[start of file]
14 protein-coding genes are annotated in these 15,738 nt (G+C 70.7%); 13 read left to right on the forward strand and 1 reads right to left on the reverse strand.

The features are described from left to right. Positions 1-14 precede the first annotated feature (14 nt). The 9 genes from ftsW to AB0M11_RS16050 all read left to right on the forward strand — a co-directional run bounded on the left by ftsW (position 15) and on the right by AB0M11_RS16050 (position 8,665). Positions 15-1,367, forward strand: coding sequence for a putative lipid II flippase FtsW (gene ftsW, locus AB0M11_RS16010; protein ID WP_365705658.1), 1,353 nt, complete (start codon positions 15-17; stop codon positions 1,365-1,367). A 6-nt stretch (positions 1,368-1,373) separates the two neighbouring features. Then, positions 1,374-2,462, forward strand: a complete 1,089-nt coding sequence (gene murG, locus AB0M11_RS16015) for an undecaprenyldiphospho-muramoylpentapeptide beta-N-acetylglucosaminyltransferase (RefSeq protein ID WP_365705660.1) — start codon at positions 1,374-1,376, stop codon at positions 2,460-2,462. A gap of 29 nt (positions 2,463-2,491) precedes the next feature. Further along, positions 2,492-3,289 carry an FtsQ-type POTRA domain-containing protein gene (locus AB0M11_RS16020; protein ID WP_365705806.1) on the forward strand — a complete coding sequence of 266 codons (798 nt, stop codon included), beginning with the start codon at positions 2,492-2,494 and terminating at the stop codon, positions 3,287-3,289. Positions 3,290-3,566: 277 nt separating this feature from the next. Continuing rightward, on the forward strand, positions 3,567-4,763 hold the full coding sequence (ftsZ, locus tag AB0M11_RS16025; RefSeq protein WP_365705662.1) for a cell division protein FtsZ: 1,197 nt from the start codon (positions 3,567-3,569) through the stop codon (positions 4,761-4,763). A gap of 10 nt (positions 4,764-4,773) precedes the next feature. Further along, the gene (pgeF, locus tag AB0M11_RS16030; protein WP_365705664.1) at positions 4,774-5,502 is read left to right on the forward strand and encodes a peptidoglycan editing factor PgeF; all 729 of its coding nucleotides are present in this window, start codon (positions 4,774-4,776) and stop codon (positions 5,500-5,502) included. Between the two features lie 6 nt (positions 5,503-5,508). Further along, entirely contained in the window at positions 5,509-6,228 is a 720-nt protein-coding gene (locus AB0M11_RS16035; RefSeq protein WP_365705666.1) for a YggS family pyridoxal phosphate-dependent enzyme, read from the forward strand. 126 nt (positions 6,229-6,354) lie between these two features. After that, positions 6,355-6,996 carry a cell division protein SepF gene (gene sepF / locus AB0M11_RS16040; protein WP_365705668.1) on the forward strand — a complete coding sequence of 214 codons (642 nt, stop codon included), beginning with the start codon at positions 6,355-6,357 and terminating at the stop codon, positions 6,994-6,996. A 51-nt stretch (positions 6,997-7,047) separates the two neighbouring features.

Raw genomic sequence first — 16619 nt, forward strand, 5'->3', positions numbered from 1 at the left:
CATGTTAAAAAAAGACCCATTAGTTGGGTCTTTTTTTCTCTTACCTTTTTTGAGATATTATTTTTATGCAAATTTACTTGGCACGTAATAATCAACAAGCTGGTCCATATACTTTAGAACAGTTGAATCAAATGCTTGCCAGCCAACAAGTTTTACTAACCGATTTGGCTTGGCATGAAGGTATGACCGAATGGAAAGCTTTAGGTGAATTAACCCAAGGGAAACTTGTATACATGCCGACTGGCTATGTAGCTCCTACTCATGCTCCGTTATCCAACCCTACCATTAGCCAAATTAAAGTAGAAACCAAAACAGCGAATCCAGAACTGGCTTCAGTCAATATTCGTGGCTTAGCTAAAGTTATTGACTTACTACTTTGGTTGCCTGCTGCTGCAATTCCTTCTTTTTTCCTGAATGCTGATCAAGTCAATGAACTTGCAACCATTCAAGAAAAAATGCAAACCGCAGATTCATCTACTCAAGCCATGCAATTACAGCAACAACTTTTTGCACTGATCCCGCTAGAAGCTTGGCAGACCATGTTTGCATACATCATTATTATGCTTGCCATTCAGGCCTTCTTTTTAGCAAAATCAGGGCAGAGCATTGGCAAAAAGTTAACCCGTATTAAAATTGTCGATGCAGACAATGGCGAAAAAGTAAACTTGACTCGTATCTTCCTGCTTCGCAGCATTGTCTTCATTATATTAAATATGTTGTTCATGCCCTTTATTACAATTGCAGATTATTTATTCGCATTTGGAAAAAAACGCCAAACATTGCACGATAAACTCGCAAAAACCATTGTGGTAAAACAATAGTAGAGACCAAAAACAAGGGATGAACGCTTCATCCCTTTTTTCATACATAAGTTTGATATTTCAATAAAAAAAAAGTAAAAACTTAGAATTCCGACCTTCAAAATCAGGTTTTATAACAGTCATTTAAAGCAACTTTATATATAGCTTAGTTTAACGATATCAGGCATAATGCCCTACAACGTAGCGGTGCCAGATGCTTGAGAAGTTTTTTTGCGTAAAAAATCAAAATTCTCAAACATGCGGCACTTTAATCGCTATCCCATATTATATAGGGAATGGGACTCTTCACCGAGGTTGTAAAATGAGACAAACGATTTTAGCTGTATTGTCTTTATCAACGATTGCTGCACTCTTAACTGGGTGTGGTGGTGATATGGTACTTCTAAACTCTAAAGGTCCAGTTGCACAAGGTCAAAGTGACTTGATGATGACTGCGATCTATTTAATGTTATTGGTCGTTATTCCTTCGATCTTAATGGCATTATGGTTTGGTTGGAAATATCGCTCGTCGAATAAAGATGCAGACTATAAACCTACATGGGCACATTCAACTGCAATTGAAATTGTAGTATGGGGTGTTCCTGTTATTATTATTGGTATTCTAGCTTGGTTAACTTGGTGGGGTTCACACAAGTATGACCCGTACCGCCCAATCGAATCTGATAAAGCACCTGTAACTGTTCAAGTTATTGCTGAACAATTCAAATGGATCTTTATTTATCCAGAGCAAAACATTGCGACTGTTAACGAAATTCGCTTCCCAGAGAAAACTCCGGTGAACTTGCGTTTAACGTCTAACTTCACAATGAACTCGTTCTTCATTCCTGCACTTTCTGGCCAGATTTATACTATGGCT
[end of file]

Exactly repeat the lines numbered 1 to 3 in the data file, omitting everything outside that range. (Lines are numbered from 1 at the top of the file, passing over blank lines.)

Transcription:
14 protein-coding genes are annotated in these 15,738 nt (G+C 70.7%); 13 read left to right on the forward strand and 1 reads right to left on the reverse strand.

The features are described from left to right. Positions 1-14 precede the first annotated feature (14 nt). The 9 genes from ftsW to AB0M11_RS16050 all read left to right on the forward strand — a co-directional run bounded on the left by ftsW (position 15) and on the right by AB0M11_RS16050 (position 8,665). Positions 15-1,367, forward strand: coding sequence for a putative lipid II flippase FtsW (gene ftsW, locus AB0M11_RS16010; protein ID WP_365705658.1), 1,353 nt, complete (start codon positions 15-17; stop codon positions 1,365-1,367). A 6-nt stretch (positions 1,368-1,373) separates the two neighbouring features. Then, positions 1,374-2,462, forward strand: a complete 1,089-nt coding sequence (gene murG, locus AB0M11_RS16015) for an undecaprenyldiphospho-muramoylpentapeptide beta-N-acetylglucosaminyltransferase (RefSeq protein ID WP_365705660.1) — start codon at positions 1,374-1,376, stop codon at positions 2,460-2,462. A gap of 29 nt (positions 2,463-2,491) precedes the next feature. Further along, positions 2,492-3,289 carry an FtsQ-type POTRA domain-containing protein gene (locus AB0M11_RS16020; protein ID WP_365705806.1) on the forward strand — a complete coding sequence of 266 codons (798 nt, stop codon included), beginning with the start codon at positions 2,492-2,494 and terminating at the stop codon, positions 3,287-3,289. Positions 3,290-3,566: 277 nt separating this feature from the next. Continuing rightward, on the forward strand, positions 3,567-4,763 hold the full coding sequence (ftsZ, locus tag AB0M11_RS16025; RefSeq protein WP_365705662.1) for a cell division protein FtsZ: 1,197 nt from the start codon (positions 3,567-3,569) through the stop codon (positions 4,761-4,763). A gap of 10 nt (positions 4,764-4,773) precedes the next feature. Further along, the gene (pgeF, locus tag AB0M11_RS16030; protein WP_365705664.1) at positions 4,774-5,502 is read left to right on the forward strand and encodes a peptidoglycan editing factor PgeF; all 729 of its coding nucleotides are present in this window, start codon (positions 4,774-4,776) and stop codon (positions 5,500-5,502) included. Between the two features lie 6 nt (positions 5,503-5,508). Further along, entirely contained in the window at positions 5,509-6,228 is a 720-nt protein-coding gene (locus AB0M11_RS16035; RefSeq protein WP_365705666.1) for a YggS family pyridoxal phosphate-dependent enzyme, read from the forward strand. 126 nt (positions 6,229-6,354) lie between these two features. After that, positions 6,355-6,996 carry a cell division protein SepF gene (gene sepF / locus AB0M11_RS16040; protein WP_365705668.1) on the forward strand — a complete coding sequence of 214 codons (642 nt, stop codon included), beginning with the start codon at positions 6,355-6,357 and terminating at the stop codon, positions 6,994-6,996. A 51-nt stretch (positions 6,997-7,047) separates the two neighbouring features.

Raw genomic sequence first — 16619 nt, forward strand, 5'->3', positions numbered from 1 at the left: